Willy Wonka

I was really worried about seeing Tim Burton's Charlie and the Chocolate Factory - what if I hated it? Could I ever forgive Burton and Johnny Depp for mucking up one of my most beloved childhood memories? But I needn't have worried. Burton's version of Charlie and the Chocolate Factory is a sublime sugarplum of a remake, and I enjoyed it from beginning to end.

Depp (and let me just disclose upfront that he is one of my very favorite actors, and I've liked him in almost every film he's ever done) is the only current actor I could envision taking on the role made famous by Gene Wilder, and he does so with verity. I've heard people say they think Burton's version is less dark than the original; I don't see that, myself. While this film is not, perhaps, as shadowy as one might hope and expect from a Burton film, it's certainly not all sunshine and sugar-coated light. Depp plays Wonka with a slighty psychotic and off-kilter edge, heavily evoking Edward Scissorhands and Ed Wood, but tempered by a child-like innocence. Kinda like Michael Jackson, but without the creepiness. 

 

Depp was not the only actor vying for the coveted role. Michael Keaton, Nicolas Cage, Christopher Walken, Steve Martin and Robin Williams were all reportedly considered, and goth-rocker Marilyn Manson is said to have badly wanted the part. Depp, in fact, is rumored to have modeled his Wonka after Manson. Depp ultimately makes the role his own, though, bringing a depth and quirky thoughtfulness to the role that pays homage to Wilder's version of Wonka without mirroring it. Burton was also not the only director attached to the film; Martin Scorsese was also attached at one point (now that would have been a very different film!).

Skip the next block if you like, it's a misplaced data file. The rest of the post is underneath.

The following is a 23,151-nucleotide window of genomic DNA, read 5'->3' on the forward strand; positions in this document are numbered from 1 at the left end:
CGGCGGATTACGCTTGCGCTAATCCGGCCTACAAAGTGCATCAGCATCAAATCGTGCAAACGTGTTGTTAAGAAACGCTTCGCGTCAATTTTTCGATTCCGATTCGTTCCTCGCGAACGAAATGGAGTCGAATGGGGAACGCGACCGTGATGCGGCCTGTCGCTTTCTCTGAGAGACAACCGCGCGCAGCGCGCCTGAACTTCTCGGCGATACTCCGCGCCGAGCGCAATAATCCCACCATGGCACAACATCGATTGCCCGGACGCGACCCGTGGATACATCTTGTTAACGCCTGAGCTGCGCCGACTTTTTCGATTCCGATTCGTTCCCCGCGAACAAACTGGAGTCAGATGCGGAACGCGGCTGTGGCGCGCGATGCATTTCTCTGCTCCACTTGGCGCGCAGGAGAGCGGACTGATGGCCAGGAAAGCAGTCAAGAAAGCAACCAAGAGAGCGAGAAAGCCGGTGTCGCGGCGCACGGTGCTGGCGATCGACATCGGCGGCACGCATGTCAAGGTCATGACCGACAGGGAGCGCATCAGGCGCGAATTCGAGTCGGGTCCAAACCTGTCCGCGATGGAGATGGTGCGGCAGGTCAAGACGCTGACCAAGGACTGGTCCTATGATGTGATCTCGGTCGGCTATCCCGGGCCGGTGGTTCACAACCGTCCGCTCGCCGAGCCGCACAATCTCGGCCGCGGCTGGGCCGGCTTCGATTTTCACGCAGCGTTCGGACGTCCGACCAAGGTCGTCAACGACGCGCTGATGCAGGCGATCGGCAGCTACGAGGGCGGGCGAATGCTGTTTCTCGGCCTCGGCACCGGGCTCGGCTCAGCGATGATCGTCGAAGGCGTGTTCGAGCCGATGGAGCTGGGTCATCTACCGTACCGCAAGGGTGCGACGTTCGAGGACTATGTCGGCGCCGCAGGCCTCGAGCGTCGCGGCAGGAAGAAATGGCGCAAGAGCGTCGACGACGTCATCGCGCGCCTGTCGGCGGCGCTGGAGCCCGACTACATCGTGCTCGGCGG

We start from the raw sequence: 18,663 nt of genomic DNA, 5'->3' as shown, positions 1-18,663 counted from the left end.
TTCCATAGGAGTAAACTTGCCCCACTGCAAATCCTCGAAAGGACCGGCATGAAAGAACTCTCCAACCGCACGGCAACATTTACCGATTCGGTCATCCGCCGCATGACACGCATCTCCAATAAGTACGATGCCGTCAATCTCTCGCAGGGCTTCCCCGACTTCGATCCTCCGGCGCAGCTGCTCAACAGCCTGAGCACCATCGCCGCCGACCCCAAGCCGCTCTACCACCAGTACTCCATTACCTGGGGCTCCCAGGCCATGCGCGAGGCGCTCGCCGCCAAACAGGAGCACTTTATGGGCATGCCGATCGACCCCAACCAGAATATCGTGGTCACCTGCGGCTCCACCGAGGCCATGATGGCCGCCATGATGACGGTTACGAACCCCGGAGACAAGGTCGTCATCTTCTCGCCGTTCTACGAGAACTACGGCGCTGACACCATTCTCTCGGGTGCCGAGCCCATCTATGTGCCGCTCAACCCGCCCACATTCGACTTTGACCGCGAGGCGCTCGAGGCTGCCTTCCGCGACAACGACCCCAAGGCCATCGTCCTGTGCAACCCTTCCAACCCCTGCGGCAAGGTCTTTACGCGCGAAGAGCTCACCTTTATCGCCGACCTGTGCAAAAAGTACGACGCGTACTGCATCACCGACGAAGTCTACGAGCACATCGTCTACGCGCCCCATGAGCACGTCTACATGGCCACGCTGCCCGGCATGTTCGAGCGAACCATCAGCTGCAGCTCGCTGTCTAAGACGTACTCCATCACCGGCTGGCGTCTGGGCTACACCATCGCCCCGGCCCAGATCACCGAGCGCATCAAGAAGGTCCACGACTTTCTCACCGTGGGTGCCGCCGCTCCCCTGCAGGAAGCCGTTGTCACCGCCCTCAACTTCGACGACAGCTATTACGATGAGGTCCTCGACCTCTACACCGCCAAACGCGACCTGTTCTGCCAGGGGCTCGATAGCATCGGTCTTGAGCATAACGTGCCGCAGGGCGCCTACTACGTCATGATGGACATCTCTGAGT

Freddie Highmore, who plays Charlie, ups the ante on his excellent turn in Depp's Finding Neverland with an absolutely flawless performance. Depp convinced Burton to hire Highmore for the role after working with him on Neverland. Highmore's Charlie Bucket is absolutely believeable and so earnest and likeable, you just wanted to cheer out loud for him when he finally found that coveted final Golden Ticket. Memo to Shark Boy and Lava Girl director Robert Rodriguez: This is a child actor - one who can actually act. Next time you direct a movie, you might try to find one.

It is winter, and cold and gray and snowing in the real world where Charlie and his family live in a one-room shack on watery cabbage soup. Inside Wonka's fortress of a chocolate factory, all is a cacophony of Oz-like saturated color. All the familiar characters are there: piggish chocoholic Augustus Gloop (Philip Wiegratz), bad nut Veruca Salt (Julia Winter), hyper-competitive Violet Beauragard (Annasophia Robb, showing off her acting chops here in a big departure from her previous sweetness-and-light roles) and rude, brainiac video game addict Mike Teavee (Jordan Fry).

Of these young actors, only Robb has prior acting credits, but they all turned in nice performances; Winter especially I expect to see more of. Robb had the strongest performance of the four, playing the contemptable Violet flawlessly. Film vet David Kelly puts his nearly 50 years of experience to good use, playing Charlie's beloved Grandpa Joe to perfection.